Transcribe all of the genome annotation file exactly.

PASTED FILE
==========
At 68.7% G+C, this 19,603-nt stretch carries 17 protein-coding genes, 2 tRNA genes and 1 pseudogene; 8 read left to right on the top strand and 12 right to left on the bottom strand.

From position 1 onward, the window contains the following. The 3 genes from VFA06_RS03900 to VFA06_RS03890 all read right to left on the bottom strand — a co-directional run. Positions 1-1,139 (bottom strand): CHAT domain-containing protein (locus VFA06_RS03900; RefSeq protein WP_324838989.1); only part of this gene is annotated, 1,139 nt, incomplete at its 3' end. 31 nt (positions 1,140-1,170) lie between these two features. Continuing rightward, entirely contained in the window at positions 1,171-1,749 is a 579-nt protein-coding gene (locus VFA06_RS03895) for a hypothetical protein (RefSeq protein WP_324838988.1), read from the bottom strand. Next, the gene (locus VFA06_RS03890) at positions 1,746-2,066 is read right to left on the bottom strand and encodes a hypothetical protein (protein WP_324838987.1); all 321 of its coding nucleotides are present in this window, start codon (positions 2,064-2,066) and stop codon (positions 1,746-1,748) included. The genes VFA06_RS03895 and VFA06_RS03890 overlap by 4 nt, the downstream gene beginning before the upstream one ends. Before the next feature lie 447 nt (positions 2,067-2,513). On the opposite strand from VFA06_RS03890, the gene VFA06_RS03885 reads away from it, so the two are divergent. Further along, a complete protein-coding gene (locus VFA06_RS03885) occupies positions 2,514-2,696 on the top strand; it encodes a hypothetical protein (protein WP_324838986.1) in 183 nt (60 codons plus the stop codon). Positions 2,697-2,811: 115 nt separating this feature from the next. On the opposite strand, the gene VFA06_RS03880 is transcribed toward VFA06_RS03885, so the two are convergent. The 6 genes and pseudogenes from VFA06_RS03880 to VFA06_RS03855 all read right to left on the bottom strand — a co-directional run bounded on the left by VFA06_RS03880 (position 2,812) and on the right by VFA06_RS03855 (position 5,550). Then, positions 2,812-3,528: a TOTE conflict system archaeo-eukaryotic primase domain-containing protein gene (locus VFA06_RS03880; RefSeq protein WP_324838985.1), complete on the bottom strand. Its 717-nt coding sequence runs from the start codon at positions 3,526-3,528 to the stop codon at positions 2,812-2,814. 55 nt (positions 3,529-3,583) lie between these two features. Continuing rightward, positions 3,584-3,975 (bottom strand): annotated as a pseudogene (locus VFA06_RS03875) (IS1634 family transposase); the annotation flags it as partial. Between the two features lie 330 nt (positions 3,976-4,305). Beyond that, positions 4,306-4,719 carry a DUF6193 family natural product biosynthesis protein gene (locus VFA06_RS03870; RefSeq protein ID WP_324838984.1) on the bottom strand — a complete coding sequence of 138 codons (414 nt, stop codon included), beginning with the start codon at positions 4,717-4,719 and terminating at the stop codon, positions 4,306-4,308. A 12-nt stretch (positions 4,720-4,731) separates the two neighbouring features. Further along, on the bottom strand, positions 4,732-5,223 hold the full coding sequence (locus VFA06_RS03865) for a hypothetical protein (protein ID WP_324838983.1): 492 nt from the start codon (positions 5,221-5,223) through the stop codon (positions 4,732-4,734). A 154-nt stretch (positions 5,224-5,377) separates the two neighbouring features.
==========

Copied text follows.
At 68.7% G+C, this 19,603-nt stretch carries 17 protein-coding genes, 2 tRNA genes and 1 pseudogene; 8 read left to right on the top strand and 12 right to left on the bottom strand.

From position 1 onward, the window contains the following. The 3 genes from VFA06_RS03900 to VFA06_RS03890 all read right to left on the bottom strand — a co-directional run. Positions 1-1,139 (bottom strand): CHAT domain-containing protein (locus VFA06_RS03900; RefSeq protein WP_324838989.1); only part of this gene is annotated, 1,139 nt, incomplete at its 3' end. 31 nt (positions 1,140-1,170) lie between these two features. Continuing rightward, entirely contained in the window at positions 1,171-1,749 is a 579-nt protein-coding gene (locus VFA06_RS03895) for a hypothetical protein (RefSeq protein WP_324838988.1), read from the bottom strand. Next, the gene (locus VFA06_RS03890) at positions 1,746-2,066 is read right to left on the bottom strand and encodes a hypothetical protein (protein WP_324838987.1); all 321 of its coding nucleotides are present in this window, start codon (positions 2,064-2,066) and stop codon (positions 1,746-1,748) included. The genes VFA06_RS03895 and VFA06_RS03890 overlap by 4 nt, the downstream gene beginning before the upstream one ends. Before the next feature lie 447 nt (positions 2,067-2,513). On the opposite strand from VFA06_RS03890, the gene VFA06_RS03885 reads away from it, so the two are divergent. Further along, a complete protein-coding gene (locus VFA06_RS03885) occupies positions 2,514-2,696 on the top strand; it encodes a hypothetical protein (protein WP_324838986.1) in 183 nt (60 codons plus the stop codon). Positions 2,697-2,811: 115 nt separating this feature from the next. On the opposite strand, the gene VFA06_RS03880 is transcribed toward VFA06_RS03885, so the two are convergent. The 6 genes and pseudogenes from VFA06_RS03880 to VFA06_RS03855 all read right to left on the bottom strand — a co-directional run bounded on the left by VFA06_RS03880 (position 2,812) and on the right by VFA06_RS03855 (position 5,550). Then, positions 2,812-3,528: a TOTE conflict system archaeo-eukaryotic primase domain-containing protein gene (locus VFA06_RS03880; RefSeq protein WP_324838985.1), complete on the bottom strand. Its 717-nt coding sequence runs from the start codon at positions 3,526-3,528 to the stop codon at positions 2,812-2,814. 55 nt (positions 3,529-3,583) lie between these two features. Continuing rightward, positions 3,584-3,975 (bottom strand): annotated as a pseudogene (locus VFA06_RS03875) (IS1634 family transposase); the annotation flags it as partial. Between the two features lie 330 nt (positions 3,976-4,305). Beyond that, positions 4,306-4,719 carry a DUF6193 family natural product biosynthesis protein gene (locus VFA06_RS03870; RefSeq protein ID WP_324838984.1) on the bottom strand — a complete coding sequence of 138 codons (414 nt, stop codon included), beginning with the start codon at positions 4,717-4,719 and terminating at the stop codon, positions 4,306-4,308. A 12-nt stretch (positions 4,720-4,731) separates the two neighbouring features. Further along, on the bottom strand, positions 4,732-5,223 hold the full coding sequence (locus VFA06_RS03865) for a hypothetical protein (protein ID WP_324838983.1): 492 nt from the start codon (positions 5,221-5,223) through the stop codon (positions 4,732-4,734). A 154-nt stretch (positions 5,224-5,377) separates the two neighbouring features.